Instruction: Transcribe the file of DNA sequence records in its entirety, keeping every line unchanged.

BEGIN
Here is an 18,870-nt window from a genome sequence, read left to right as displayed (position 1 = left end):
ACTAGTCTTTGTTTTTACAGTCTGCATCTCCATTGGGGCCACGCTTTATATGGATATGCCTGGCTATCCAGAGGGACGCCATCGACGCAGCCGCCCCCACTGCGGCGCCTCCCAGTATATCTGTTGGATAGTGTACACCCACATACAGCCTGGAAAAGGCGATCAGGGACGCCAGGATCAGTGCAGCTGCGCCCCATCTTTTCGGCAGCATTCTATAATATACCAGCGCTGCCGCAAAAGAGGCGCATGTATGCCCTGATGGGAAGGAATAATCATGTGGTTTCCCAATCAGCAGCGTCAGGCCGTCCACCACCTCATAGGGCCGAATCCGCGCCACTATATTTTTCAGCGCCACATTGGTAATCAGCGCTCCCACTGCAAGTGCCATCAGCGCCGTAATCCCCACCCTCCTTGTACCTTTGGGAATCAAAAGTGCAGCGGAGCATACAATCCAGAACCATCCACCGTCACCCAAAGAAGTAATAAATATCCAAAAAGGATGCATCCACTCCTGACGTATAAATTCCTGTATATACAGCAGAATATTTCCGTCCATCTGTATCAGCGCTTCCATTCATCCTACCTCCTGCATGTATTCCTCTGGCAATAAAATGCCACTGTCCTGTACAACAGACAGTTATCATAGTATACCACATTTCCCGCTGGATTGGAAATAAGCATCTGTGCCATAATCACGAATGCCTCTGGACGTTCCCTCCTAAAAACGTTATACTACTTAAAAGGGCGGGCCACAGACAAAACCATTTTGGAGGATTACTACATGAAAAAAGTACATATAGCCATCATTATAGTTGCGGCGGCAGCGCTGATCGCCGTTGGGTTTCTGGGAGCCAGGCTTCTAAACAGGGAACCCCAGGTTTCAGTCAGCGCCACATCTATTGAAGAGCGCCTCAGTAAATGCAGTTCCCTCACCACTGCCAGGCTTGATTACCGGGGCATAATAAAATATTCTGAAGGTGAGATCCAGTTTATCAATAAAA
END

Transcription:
Here is an 18,870-nt window from a genome sequence, read left to right as displayed (position 1 = left end):
ACTAGTCTTTGTTTTTACAGTCTGCATCTCCATTGGGGCCACGCTTTATATGGATATGCCTGGCTATCCAGAGGGACGCCATCGACGCAGCCGCCCCCACTGCGGCGCCTCCCAGTATATCTGTTGGATAGTGTACACCCACATACAGCCTGGAAAAGGCGATCAGGGACGCCAGGATCAGTGCAGCTGCGCCCCATCTTTTCGGCAGCATTCTATAATATACCAGCGCTGCCGCAAAAGAGGCGCATGTATGCCCTGATGGGAAGGAATAATCATGTGGTTTCCCAATCAGCAGCGTCAGGCCGTCCACCACCTCATAGGGCCGAATCCGCGCCACTATATTTTTCAGCGCCACATTGGTAATCAGCGCTCCCACTGCAAGTGCCATCAGCGCCGTAATCCCCACCCTCCTTGTACCTTTGGGAATCAAAAGTGCAGCGGAGCATACAATCCAGAACCATCCACCGTCACCCAAAGAAGTAATAAATATCCAAAAAGGATGCATCCACTCCTGACGTATAAATTCCTGTATATACAGCAGAATATTTCCGTCCATCTGTATCAGCGCTTCCATTCATCCTACCTCCTGCATGTATTCCTCTGGCAATAAAATGCCACTGTCCTGTACAACAGACAGTTATCATAGTATACCACATTTCCCGCTGGATTGGAAATAAGCATCTGTGCCATAATCACGAATGCCTCTGGACGTTCCCTCCTAAAAACGTTATACTACTTAAAAGGGCGGGCCACAGACAAAACCATTTTGGAGGATTACTACATGAAAAAAGTACATATAGCCATCATTATAGTTGCGGCGGCAGCGCTGATCGCCGTTGGGTTTCTGGGAGCCAGGCTTCTAAACAGGGAACCCCAGGTTTCAGTCAGCGCCACATCTATTGAAGAGCGCCTCAGTAAATGCAGTTCCCTCACCACTGCCAGGCTTGATTACCGGGGCATAATAAAATATTCTGAAGGTGAGATCCAGTTTATCAATAAAA